Beer and Food should Compliment Eachother

Pairing beer and food is an individual art form.  Some where between “Budlight goes with everything” and “Budlight isn’t even a beer.” are those who understand complementing flavors. The beer is not to detract from the food and the food is not to detract from the beer. They each have their places.

Whilst there are some general guidelines no two pallets are alike.  The perfect pairing for one may not be the perfect pairing for the next.

So let’s review some general guidelines and then take a look at some suggested pairings.  It gives a novice someplace to begin.

Experts suggest that these three terms will help.  Consider these three words cut, contrast, and compliment.

~ Cut
This refers to beers that cut through some aspect of the food.  For example beer with a lot of acidity cuts away the fatty film left behind by rich foods. To cut the burning sensation of spicy hot food a malty beer with a high alcohol content works even better than water.

~ Contrast
Contrasting is like the one-two punch to the pallet.  Smoked beer and strong cheeses are both very different, but very strong flavors. Fresh raw oysters are often paired with dry Irish-style stout. Again think of contrast, like black and white flavors.  Or another way to remember may be opposites attract.

~ Compliment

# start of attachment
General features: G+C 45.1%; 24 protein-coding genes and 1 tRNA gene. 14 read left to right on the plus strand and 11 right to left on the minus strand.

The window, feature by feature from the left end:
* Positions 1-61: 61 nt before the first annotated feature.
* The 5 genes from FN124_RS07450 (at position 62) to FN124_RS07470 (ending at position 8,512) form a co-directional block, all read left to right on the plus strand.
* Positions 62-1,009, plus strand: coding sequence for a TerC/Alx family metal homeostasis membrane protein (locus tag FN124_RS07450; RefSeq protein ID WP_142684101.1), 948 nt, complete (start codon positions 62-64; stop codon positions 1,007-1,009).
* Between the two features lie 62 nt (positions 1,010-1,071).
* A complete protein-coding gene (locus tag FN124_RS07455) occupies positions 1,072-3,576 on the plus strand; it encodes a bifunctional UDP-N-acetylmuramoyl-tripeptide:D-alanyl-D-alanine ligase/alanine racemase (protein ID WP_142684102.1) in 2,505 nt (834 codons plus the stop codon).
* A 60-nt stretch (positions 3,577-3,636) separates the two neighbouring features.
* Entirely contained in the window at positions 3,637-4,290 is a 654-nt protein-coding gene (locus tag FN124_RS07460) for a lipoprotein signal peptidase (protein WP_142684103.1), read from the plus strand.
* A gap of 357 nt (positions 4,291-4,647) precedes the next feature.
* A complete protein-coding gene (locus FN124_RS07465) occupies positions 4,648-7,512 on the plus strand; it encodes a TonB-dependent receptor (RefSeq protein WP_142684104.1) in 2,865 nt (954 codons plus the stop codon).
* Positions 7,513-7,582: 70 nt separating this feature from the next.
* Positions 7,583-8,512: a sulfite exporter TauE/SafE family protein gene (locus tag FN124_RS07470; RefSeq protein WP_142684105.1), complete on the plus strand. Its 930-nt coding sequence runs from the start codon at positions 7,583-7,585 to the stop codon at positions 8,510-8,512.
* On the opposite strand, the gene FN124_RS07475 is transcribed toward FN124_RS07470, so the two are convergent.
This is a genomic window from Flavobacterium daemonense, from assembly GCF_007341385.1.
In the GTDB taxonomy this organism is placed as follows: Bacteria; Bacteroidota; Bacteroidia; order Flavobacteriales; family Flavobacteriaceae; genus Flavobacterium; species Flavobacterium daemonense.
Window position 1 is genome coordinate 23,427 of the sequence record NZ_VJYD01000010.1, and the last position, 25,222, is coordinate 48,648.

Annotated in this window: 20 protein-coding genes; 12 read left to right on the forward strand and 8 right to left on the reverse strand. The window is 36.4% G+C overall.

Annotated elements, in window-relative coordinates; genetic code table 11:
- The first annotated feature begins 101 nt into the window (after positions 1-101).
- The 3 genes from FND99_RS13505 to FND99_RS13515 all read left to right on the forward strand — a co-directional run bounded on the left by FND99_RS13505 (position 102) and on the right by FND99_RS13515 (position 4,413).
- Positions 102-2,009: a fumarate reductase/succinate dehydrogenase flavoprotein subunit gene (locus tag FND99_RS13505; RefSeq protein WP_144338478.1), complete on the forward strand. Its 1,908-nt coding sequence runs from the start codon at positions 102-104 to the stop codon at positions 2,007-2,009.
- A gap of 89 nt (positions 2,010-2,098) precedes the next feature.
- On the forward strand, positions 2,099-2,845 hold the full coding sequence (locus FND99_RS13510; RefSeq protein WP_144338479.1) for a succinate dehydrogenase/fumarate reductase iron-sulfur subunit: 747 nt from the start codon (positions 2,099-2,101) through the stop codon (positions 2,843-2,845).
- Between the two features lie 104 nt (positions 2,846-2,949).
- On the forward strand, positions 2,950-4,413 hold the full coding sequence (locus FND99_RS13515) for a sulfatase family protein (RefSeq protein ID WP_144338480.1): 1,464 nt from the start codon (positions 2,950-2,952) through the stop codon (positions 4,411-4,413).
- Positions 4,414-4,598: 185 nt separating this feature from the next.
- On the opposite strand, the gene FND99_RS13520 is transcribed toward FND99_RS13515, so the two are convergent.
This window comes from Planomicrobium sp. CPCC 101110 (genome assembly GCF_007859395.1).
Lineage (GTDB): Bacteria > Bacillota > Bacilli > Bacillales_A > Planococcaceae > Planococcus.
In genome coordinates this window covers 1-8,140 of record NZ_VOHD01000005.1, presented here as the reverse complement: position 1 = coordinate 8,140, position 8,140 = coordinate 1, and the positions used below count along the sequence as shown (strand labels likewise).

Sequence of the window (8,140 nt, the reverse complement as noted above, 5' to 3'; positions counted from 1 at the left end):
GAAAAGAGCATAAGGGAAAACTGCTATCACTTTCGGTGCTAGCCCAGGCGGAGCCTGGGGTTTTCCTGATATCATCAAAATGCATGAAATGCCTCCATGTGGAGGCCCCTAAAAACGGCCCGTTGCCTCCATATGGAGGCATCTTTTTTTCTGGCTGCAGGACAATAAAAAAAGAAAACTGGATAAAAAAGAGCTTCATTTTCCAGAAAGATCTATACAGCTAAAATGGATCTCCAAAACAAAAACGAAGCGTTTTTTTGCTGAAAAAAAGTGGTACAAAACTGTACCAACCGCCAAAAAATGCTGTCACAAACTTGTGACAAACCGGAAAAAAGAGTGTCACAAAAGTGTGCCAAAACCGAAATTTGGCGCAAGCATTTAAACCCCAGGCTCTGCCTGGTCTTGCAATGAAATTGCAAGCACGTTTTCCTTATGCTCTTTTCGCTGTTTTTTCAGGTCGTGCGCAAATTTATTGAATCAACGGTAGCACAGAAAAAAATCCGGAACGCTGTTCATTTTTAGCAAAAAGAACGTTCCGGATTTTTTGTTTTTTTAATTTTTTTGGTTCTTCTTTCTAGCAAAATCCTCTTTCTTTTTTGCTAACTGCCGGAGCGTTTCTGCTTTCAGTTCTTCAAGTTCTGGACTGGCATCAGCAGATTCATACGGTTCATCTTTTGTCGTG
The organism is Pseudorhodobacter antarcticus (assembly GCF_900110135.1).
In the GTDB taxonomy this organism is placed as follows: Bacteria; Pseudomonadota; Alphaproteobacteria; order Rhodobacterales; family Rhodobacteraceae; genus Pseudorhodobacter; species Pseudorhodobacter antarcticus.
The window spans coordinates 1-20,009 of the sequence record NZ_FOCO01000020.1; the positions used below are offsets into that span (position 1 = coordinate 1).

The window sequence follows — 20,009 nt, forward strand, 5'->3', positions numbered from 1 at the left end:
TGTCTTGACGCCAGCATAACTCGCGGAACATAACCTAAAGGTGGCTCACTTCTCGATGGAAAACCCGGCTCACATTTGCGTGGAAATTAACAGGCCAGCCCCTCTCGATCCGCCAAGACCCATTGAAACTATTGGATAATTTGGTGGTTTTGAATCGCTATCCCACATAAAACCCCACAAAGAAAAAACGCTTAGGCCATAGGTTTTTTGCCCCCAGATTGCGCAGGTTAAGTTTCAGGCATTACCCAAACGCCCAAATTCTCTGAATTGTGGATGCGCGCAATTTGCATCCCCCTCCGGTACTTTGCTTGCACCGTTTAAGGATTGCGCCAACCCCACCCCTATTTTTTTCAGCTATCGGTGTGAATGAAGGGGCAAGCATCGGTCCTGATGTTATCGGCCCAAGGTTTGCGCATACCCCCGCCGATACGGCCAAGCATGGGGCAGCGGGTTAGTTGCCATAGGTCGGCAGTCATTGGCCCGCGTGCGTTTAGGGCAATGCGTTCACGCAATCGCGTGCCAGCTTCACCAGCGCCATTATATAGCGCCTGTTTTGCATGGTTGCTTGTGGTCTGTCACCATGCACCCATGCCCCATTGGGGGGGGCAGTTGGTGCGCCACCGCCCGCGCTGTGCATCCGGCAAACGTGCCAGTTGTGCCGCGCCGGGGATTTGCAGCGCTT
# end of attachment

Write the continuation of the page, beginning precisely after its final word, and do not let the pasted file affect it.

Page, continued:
Some things just go together like peanut-butter and jelly, bread and butter, and macaroni and cheese.  The flavors melt together to create a whole new sensation. Maybe a mild beer works better with mild food for some.

Let’s let the professionals give us some specific suggestions.

*For foods like stews, shepherds pie, and meats served with lots of think gravy try Porter, or oatmeal stout.

*Looking for something to go with a vegetarian meal? Some good choices would be Dunkelweiss or Wiessbier.

*Amber ale is an excellent beer for any foot that is not sweet.  So have it some with pizza, sandwiches and Mexican food.

*If cheese cake with raspberry sauce in on the menu (lucky you) serve some cream or sweet stout.  These beers are meant to be savored with chocolate and fruit desserts.

The best part of pairing food with beer may be in the experimentation.  The rules do not mean anything if they don’t work for you. However, it would be a shame if you enjoy a good beer and don’t experiment a little and see how it can enhance a meal.  After all, it is a great idea to have a meal be something that is fun, social, filling and fun.